Mesut Yılmaz

Ahmet Mesut Yılmaz (Turkish pronunciation: [meˈsut jɯɫˈmaz]) (6 November 1947 – 30 October 2020[1]) was a Turkish politician. He was the leader of the Motherland Party (Turkish: Anavatan Partisi, ANAP) from 1991 to 2002, and served three times as Prime Minister of Turkey. His first two prime-ministerial terms lasted just months (in 1991 and 1996), while the third ran from June 1997 to January 1999. The first was brought to an end by defeat in the 1991 elections, the latter two by the breakdown of Yılmaz' coalition governments.

Ahmet Mesut Yılmaz
Mesut Yilmaz as Turkish Prime Minister.jpg
Mesut Yilmaz as Turkish Prime Minister
21st Prime Minister of Turkey
In office
30 June 1997 – 11 January 1999
PresidentSüleyman Demirel
Preceded byNecmettin Erbakan
Succeeded byBülent Ecevit
In office
6 March 1996 – 28 June 1996
PresidentSüleyman Demirel
Preceded byTansu Çiller
Succeeded byNecmettin Erbakan
In office
23 June 1991 – 20 November 1991
PresidentTurgut Özal
Preceded byYıldırım Akbulut
Succeeded bySüleyman Demirel
Deputy Prime Minister of Turkey
In office
13 July 2000 – 18 November 2002
Prime MinisterBülent Ecevit
Served withDevlet Bahçeli
Hüsamettin Özkan
Şükrü Sina Gürel
Preceded byCumhur Ersümer
Succeeded byMehmet Ali Şahin
Leader of the Motherland Party
In office
15 June 1991 – 4 November 2002
Preceded byYıldırım Akbulut
Succeeded byAli Talip Özdemir
Minister of Foreign Affairs
In office
22 December 1987 – 20 February 1990
Prime MinisterTurgut Özal
Yıldırım Akbulut
Preceded byVahit Melih Halefoğlu
Succeeded byAli Bozer
Minister of Culture and Tourism
In office
17 October 1986 – 21 December 1987
Prime MinisterTurgut Özal
Preceded byMükerrem Taşçıoğlu
Succeeded byTınaz Titiz
Minister of State
In office
28 May 1999 – 18 November 2002
Prime MinisterBülent Ecevit
In office
13 December 1983 – 17 October 1986
Prime MinisterTurgut Özal
Succeeded byHasan Celal Güzel
Member of the Grand National Assembly
In office
22 July 2007 – 12 June 2011
ConstituencyRize (2007)
In office
24 November 1983 – 3 November 2002
ConstituencyRize (1983, 1987, 1991, 1995, 1999)
Personal details
Ahmet Mesut Yılmaz

(1947-11-06)6 November 1947
Istanbul, Turkey
Died30 October 2020(2020-10-30) (aged 72)
Istanbul, Turkey
Resting placeKanlıca Cemetery
Political partyMotherland Party
SpouseBerna Yılmaz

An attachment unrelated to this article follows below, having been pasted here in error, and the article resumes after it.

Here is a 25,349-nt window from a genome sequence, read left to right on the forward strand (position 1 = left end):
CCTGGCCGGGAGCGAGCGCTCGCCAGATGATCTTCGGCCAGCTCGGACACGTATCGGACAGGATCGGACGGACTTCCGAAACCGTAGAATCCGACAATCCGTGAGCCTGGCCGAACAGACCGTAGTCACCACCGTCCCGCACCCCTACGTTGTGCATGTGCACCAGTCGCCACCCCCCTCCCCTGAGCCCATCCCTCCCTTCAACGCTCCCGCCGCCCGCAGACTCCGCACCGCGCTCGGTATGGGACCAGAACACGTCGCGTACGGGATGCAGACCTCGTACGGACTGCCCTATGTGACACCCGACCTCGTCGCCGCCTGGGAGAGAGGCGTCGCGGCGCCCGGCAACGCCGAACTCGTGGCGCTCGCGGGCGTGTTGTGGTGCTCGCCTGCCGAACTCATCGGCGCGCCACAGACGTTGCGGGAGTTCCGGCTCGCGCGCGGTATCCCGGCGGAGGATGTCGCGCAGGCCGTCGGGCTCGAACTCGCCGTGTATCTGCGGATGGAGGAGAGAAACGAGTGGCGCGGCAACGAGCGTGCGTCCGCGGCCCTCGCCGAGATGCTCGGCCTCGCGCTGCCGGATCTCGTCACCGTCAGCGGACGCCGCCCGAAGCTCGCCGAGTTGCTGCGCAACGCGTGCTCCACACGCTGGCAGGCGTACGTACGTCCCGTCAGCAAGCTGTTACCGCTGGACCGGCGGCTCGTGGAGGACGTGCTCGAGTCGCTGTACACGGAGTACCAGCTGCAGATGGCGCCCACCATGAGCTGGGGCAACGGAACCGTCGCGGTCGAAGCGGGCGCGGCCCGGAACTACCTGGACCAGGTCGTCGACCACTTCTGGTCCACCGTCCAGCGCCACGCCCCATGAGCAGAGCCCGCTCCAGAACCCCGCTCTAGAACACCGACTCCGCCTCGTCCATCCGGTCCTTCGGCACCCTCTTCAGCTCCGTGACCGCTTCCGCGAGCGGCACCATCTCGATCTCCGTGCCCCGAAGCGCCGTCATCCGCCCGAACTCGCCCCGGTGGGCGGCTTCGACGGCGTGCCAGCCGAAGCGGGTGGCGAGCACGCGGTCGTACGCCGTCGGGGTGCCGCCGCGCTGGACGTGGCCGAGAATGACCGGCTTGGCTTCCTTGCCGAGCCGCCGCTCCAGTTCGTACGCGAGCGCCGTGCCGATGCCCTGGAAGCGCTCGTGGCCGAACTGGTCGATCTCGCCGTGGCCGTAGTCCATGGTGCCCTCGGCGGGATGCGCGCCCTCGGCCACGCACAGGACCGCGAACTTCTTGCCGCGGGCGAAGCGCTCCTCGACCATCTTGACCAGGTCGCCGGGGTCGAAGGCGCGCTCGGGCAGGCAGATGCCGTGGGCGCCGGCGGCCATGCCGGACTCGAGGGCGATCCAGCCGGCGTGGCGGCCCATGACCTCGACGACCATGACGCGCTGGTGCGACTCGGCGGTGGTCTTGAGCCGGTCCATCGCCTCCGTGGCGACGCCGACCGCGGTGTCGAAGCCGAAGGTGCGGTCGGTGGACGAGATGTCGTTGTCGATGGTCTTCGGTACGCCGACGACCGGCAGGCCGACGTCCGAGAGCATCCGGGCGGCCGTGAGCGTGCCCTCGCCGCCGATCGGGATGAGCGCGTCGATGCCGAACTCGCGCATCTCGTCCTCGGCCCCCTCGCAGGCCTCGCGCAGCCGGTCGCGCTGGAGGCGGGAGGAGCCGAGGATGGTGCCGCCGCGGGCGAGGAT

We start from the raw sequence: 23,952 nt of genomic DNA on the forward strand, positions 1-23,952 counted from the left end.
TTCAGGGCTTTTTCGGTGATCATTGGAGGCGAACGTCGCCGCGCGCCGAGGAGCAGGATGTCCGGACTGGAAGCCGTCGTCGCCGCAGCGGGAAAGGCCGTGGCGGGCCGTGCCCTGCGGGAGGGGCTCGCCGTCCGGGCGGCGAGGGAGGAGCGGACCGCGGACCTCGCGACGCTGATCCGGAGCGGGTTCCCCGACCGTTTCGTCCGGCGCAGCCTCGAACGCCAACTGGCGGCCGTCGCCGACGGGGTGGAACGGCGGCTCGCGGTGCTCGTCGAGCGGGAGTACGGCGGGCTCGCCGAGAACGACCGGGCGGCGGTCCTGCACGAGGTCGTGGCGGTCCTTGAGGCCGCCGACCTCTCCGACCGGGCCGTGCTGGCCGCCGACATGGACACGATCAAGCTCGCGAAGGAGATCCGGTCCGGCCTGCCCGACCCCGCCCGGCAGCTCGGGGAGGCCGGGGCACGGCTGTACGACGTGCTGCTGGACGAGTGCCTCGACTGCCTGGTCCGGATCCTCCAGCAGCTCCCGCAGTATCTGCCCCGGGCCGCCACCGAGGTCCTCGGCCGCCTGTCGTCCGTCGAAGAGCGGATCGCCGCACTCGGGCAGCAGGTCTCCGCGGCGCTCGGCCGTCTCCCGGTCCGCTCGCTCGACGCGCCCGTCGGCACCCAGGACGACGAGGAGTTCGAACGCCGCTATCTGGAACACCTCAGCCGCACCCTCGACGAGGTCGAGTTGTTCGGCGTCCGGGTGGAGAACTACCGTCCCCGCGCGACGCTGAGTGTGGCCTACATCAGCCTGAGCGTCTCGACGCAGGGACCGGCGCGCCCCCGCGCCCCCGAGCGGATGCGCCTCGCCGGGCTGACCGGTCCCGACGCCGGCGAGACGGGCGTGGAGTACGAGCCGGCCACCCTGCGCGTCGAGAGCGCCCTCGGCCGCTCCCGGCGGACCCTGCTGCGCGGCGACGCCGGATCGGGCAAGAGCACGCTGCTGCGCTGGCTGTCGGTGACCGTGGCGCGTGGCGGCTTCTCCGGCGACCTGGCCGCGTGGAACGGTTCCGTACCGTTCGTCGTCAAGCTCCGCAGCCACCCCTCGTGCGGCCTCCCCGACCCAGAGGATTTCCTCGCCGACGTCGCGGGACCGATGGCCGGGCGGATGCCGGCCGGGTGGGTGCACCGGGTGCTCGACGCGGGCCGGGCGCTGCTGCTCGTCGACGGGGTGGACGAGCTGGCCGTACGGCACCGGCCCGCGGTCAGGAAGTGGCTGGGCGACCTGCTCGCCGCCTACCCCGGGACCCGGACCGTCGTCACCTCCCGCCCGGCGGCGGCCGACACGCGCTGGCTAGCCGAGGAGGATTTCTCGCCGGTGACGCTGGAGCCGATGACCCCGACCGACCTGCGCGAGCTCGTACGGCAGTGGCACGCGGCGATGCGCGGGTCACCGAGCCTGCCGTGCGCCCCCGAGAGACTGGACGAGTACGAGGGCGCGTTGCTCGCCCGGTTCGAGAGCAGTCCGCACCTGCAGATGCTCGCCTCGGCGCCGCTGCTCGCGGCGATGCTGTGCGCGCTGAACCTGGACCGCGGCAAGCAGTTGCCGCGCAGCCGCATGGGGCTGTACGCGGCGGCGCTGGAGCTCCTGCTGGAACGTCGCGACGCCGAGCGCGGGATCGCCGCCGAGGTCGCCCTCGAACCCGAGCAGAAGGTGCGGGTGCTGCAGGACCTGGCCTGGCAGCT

Alma mater


Foreign Minister Mesut Yılmaz behind Prime Minster Turgut Özal and President of the European Commission Jacques Delors

Of Hemshin origin,[2][3] Mesut Yılmaz was a rising star in the Motherland Party of Turgut Özal, representing the Black Sea province of Rize in the parliament and serving in Özal's cabinet. He was State Minister for Information (December 1983), then Minister of Culture and Tourism (1986), and Minister of Foreign Affairs (December 1987 to February 1990). Upon Özal's election to the presidency in 1989, Yılmaz became the leader of an intraparty opposition to the new Prime Minister, Yıldırım Akbulut.

Prime MinisterEdit

In June 1991 Yılmaz managed to discharge Yıldırım Akbulut from the party leadership and from all executive functions during the biennial party congress. Because ANAP had the majority in the parliament he subsequently became Prime Minister of Turkey in the 48th government of Turkey. However, in October ANAP came in second in the 1991 general election to Süleyman Demirel's True Path Party (DYP), and the DYP formed a coalition with the Social Democratic Populist Party (49th government of Turkey).

The following years saw a decline in the popularity of the Motherland Party and an acrimonious relationship with Tansu Çiller, leader of the center-right True Path Party (DYP). Yılmaz also made the Motherland Party more business-friendly and Europe-oriented, causing the more conservative, religious wing to switch to the Welfare Party (RP) of Necmettin Erbakan. In the December 1995 general election ANAP again came second, this time to the Welfare Party. After lengthy coalition negotiations Yılmaz formed a coalition with the DYP in March 1996 (53rd government of Turkey), but this lasted less than four months, falling to a censure motion led by the Welfare Party. President Demirel invited Erbakan to form a government, which he did, in coalition with the DYP.